Park ranger receives award for helping save man’s life

Frostburg resident recently transferred to Deep Creek Lake

From Staff Reports
Cumberland Times-News

CUMBERLAND — Maryland Park Ranger David Best, who recently transferred to Deep Creek Lake State Park, was among several staff members of Point Lookout State Park in St. Mary’s County who were honored with Maryland Park Service Valor Awards for their quick response in aiding a park visitor who suffered a life-threatening laceration.

The incident occurred in August when the victim dropped a razor-sharp fillet knife that lacerated his lower right leg.

Best, a resident of Frostburg, initiated a team response and rapidly located the victim at a campsite in the Hoffman area of the park after park staff received an emergency call for an unknown injury in the park. Park rangers were assisting a tractor-trailer that was stuck in a ditch when the emergency call was received. The only word heard by responders was “man” before the call was lost.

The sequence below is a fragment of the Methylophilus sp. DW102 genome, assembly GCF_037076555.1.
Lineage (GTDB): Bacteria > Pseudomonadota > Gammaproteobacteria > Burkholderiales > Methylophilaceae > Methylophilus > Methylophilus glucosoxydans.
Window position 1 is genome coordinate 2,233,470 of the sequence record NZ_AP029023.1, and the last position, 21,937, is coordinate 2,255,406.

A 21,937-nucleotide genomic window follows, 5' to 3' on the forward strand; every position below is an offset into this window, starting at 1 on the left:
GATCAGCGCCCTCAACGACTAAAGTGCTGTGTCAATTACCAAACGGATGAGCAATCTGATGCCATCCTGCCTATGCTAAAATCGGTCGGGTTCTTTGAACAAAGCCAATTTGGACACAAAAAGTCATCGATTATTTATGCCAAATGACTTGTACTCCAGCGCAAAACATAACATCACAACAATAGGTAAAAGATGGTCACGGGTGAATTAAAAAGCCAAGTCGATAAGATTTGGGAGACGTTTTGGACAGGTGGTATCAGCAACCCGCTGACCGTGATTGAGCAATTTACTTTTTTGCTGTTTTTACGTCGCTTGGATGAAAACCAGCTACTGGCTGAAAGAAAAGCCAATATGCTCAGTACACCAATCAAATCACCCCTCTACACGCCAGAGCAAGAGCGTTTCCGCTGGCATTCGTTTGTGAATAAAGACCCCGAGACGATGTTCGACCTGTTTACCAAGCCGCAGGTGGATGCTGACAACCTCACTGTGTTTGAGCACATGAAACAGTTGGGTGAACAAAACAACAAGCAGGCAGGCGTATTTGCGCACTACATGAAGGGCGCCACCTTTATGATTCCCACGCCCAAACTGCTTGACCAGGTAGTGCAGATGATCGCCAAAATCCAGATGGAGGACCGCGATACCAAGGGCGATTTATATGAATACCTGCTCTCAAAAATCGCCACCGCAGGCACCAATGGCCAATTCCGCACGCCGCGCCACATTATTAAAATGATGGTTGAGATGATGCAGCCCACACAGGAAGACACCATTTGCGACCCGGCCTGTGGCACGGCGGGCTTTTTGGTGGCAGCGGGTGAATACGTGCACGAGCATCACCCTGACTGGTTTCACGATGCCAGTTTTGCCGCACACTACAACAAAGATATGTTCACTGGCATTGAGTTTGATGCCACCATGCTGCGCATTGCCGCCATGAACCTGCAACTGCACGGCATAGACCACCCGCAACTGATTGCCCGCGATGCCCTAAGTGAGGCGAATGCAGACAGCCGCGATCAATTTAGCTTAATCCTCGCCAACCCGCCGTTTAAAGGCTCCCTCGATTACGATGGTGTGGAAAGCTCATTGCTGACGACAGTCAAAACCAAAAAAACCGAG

Responders, campground Host Ed Dugans and seasonal ranger Joe Raley found the 79-year-old victim sitting upright and bleeding profusely.

While Dugans and Raley worked to cut off the blood flow, seasonal employee George Gatton arrived with Best and began more extensive first aid. Park Rangers Bill Moffatt and Cliff Puffenberger provided escort for responding Natural Re-sources Police officers and the Ridge Volunteer Rescue Squad. The victim regained full consciousness and was transported to a nearby hospital.

Individuals awarded recently at the Maryland Park Service Employee Field Day at Gunpowder Falls State Park in Baltimore County included Best, Raley, Dugans and Gatton.

Maryland Park Service Superintendent Nita Settina said, “Once again, we see why it is so important that our Maryland Park rangers are trained as first responders. I’m very proud of the rangers’ quick thinking and action, which helped to save a life.”